• The surface of an ellipsoid of uniform density is only a level surface if it's not rotating. This is a special case of normal gravity; but it's not a good model for the earth. Exterior to such a body the field lines are hyperbolic; inside they are not. – cffk Aug 24 '18 at 21:24
• Bletch, my last comment is wrong. The surface of a ellipsoid of uniform density is not a level surface. An non-rotating ellipsoidal shell whose density is proportional to the distance from the center of the shell to the tangent plane is a level surface (and the gravity inside such a shell vanishes); see Chasles (1840). – cffk Aug 26 '18 at 14:32

At latitudes nearer the Equator, the inertia produced by Earth's rotation is stronger than at polar latitudes. This counteracts the Earth's gravity to a small degree – up to a maximum of 0.3% at the Equator – reducing the downward acceleration of falling objects.

The difference in gravity at different latitudes is that the Earth's equatorial bulge (itself also caused by inertia) causes objects at the Equator to be farther from the planet's centre than objects at the poles. Because the force due to gravitational attraction between two bodies (the Earth and the object being weighed) varies inversely with the square of the distance between them, an object at the Equator experiences a weaker gravitational pull than an object at the poles.

In combination, the equatorial bulge and the effects of the Earth's inertia mean that sea-level gravitational acceleration increases from about 9.70999 m·s−2 at the Equator to about 9.832 m·s−2 at the poles, so an object will weigh about 0.5% more at the poles than at the Equator.

The same two factors influence the direction of the effective gravity. Anywhere on Earth away from the Equator or poles, effective gravity points not exactly toward the centre of the Earth, but rather perpendicular to the surface of the geoid, which, due to the flattened shape of the Earth, is somewhat toward the opposite pole. About half of the deflection is due to inertia, and the half because the extra mass around the Equator causes a change in the direction of the true gravitational force relative to what it would be on a spherical Earth.

https://pburnley.faculty.unlv.edu/GEOL442_642/GRAV/NOTES/GravityNotes18LatitudeVariations.htm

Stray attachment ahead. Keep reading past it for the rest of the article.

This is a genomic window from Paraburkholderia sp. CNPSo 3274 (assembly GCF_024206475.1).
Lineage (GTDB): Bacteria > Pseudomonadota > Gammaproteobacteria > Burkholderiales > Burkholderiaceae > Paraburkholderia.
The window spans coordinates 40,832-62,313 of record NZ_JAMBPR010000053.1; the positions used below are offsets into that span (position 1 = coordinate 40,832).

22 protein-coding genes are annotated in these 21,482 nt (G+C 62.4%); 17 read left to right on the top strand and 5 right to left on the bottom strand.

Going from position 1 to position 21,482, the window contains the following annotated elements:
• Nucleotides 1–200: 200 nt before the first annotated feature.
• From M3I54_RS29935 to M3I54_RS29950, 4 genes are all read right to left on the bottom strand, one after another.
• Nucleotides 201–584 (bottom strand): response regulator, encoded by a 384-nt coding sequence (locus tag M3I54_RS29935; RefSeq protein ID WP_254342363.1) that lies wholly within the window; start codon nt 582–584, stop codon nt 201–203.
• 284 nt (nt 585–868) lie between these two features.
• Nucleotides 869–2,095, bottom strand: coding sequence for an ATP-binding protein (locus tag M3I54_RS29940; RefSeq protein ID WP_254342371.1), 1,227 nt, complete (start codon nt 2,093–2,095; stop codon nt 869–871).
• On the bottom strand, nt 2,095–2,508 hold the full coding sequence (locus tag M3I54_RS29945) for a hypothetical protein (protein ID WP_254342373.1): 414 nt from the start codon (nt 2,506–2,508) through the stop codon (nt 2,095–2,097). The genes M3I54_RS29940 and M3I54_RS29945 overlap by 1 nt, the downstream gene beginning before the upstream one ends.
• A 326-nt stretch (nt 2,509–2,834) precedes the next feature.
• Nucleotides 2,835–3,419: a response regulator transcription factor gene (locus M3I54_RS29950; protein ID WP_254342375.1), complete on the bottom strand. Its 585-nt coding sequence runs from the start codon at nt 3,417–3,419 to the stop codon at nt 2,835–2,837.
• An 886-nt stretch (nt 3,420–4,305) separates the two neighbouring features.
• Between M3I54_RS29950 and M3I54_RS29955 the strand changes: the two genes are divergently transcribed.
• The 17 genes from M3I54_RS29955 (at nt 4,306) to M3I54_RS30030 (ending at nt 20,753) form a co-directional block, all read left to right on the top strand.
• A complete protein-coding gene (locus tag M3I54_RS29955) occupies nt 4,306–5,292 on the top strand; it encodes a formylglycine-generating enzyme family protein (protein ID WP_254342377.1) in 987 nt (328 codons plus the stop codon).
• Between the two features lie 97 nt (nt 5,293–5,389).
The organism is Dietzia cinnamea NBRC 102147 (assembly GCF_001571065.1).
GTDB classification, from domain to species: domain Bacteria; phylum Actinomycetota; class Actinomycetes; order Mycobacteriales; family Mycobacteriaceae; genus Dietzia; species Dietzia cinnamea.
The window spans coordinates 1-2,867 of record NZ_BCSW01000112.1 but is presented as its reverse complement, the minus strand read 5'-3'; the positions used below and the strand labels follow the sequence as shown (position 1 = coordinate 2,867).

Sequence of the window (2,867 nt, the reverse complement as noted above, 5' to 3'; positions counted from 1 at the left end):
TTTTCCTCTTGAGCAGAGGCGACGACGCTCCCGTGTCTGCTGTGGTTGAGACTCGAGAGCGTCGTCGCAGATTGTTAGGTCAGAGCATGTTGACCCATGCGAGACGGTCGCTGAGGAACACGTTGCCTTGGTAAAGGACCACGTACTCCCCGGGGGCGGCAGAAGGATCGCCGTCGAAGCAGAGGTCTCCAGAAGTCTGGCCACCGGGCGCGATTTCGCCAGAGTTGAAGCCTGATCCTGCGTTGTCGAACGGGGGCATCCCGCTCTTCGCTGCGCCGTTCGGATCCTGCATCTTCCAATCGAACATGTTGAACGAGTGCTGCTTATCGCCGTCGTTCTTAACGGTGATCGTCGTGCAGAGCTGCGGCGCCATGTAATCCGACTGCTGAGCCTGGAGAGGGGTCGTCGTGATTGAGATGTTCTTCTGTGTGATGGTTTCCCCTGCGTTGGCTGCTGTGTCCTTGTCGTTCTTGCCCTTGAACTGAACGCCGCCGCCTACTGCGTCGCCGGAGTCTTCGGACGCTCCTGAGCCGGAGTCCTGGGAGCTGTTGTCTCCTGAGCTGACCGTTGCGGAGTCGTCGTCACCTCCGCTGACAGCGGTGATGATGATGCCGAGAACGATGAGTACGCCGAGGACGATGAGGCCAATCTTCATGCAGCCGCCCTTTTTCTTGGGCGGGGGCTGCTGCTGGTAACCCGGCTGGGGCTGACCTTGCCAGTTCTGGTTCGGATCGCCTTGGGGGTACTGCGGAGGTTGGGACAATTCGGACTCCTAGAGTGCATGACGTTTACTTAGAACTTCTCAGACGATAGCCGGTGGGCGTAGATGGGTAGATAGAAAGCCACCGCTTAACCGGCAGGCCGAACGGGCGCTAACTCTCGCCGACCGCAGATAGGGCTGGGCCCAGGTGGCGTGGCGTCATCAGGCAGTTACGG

Regarding the points above and below the surface from the observer point of view they follow a straight line.

• Quote, "Anywhere on Earth away from the Equator or poles, effective gravity points not exactly toward the centre of the Earth, but rather perpendicular to the surface of the geoid..." The hyperbola I drew is perpendicular at the surface. And the Wikipedia article I linked to seems to suggest that gravity follows the curve, not a straight line. (Though Geodetic Latitude as it is used in practice may ignore this.) – posfan12 Aug 22 '18 at 20:27
• example: When the merry-go-round is not rotating, rolling the ball back-and-forth is simple and straightforward. While the merry-go-round is rotating, however, the ball won’t make to your friend sitting across from you without significant force. Rolled with regular effort, the ball appears to curve, or deflect, to the right. Actually, the ball is travelling in a straight line. Another friend, standing on the ground near the merry-go-round, will be able to tell you this. You and your friends on the merry-go-round are moving out of the path of the ball while it is in the air. – Damini Jain Aug 23 '18 at 3:00
• that is due too Coriolis effect. – Damini Jain Aug 23 '18 at 3:01

Don't forget that latitude is defined relative to an ellipsoidal surface. A height above, or below, the ellipsoid (HAE) is just offset along that perpendicular-to-surface line.

If you were working with level surfaces instead, the perpendicular to that surface could change as height changed--because the point is now on a different level surface. That difference between the normal to the gravity/level surface and an ellipsoidal surface is called the deflection of the vertical.